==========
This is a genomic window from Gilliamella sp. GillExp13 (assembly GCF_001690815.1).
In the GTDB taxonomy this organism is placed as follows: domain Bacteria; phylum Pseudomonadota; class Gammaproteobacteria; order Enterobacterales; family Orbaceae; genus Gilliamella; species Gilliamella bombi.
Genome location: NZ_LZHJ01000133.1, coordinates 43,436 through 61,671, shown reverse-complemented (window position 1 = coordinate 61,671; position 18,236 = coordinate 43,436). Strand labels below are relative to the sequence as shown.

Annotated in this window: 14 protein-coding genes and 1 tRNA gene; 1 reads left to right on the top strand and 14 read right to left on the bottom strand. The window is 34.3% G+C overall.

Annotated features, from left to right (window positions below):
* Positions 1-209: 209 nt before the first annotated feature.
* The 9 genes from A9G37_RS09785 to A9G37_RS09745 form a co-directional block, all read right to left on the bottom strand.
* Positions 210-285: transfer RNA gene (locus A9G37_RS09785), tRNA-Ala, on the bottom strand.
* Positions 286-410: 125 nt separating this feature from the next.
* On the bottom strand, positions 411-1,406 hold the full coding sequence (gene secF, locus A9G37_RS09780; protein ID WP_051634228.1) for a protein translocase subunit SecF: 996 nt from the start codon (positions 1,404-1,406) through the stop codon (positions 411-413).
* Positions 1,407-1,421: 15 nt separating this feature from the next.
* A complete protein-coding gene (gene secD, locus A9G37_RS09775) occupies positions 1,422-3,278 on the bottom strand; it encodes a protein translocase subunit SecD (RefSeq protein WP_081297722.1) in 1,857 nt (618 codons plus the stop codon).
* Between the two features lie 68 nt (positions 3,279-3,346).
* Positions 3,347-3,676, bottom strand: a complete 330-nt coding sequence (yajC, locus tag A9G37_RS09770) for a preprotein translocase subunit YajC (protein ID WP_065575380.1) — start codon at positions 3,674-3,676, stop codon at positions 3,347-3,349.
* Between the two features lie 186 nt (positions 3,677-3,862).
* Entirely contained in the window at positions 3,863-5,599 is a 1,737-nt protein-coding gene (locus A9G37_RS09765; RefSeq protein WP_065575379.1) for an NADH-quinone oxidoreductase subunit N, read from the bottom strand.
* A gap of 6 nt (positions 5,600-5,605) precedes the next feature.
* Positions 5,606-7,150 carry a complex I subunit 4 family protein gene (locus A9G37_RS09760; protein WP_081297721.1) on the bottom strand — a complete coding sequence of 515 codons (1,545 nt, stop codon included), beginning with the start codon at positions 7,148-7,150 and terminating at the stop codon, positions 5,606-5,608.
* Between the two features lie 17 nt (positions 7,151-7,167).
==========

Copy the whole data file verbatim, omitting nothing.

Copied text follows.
This is a genomic window from Gilliamella sp. GillExp13 (assembly GCF_001690815.1).
In the GTDB taxonomy this organism is placed as follows: domain Bacteria; phylum Pseudomonadota; class Gammaproteobacteria; order Enterobacterales; family Orbaceae; genus Gilliamella; species Gilliamella bombi.
Genome location: NZ_LZHJ01000133.1, coordinates 43,436 through 61,671, shown reverse-complemented (window position 1 = coordinate 61,671; position 18,236 = coordinate 43,436). Strand labels below are relative to the sequence as shown.

Annotated in this window: 14 protein-coding genes and 1 tRNA gene; 1 reads left to right on the top strand and 14 read right to left on the bottom strand. The window is 34.3% G+C overall.

Annotated features, from left to right (window positions below):
* Positions 1-209: 209 nt before the first annotated feature.
* The 9 genes from A9G37_RS09785 to A9G37_RS09745 form a co-directional block, all read right to left on the bottom strand.
* Positions 210-285: transfer RNA gene (locus A9G37_RS09785), tRNA-Ala, on the bottom strand.
* Positions 286-410: 125 nt separating this feature from the next.
* On the bottom strand, positions 411-1,406 hold the full coding sequence (gene secF, locus A9G37_RS09780; protein ID WP_051634228.1) for a protein translocase subunit SecF: 996 nt from the start codon (positions 1,404-1,406) through the stop codon (positions 411-413).
* Positions 1,407-1,421: 15 nt separating this feature from the next.
* A complete protein-coding gene (gene secD, locus A9G37_RS09775) occupies positions 1,422-3,278 on the bottom strand; it encodes a protein translocase subunit SecD (RefSeq protein WP_081297722.1) in 1,857 nt (618 codons plus the stop codon).
* Between the two features lie 68 nt (positions 3,279-3,346).
* Positions 3,347-3,676, bottom strand: a complete 330-nt coding sequence (yajC, locus tag A9G37_RS09770) for a preprotein translocase subunit YajC (protein ID WP_065575380.1) — start codon at positions 3,674-3,676, stop codon at positions 3,347-3,349.
* Between the two features lie 186 nt (positions 3,677-3,862).
* Entirely contained in the window at positions 3,863-5,599 is a 1,737-nt protein-coding gene (locus A9G37_RS09765; RefSeq protein WP_065575379.1) for an NADH-quinone oxidoreductase subunit N, read from the bottom strand.
* A gap of 6 nt (positions 5,600-5,605) precedes the next feature.
* Positions 5,606-7,150 carry a complex I subunit 4 family protein gene (locus A9G37_RS09760; protein WP_081297721.1) on the bottom strand — a complete coding sequence of 515 codons (1,545 nt, stop codon included), beginning with the start codon at positions 7,148-7,150 and terminating at the stop codon, positions 5,606-5,608.
* Between the two features lie 17 nt (positions 7,151-7,167).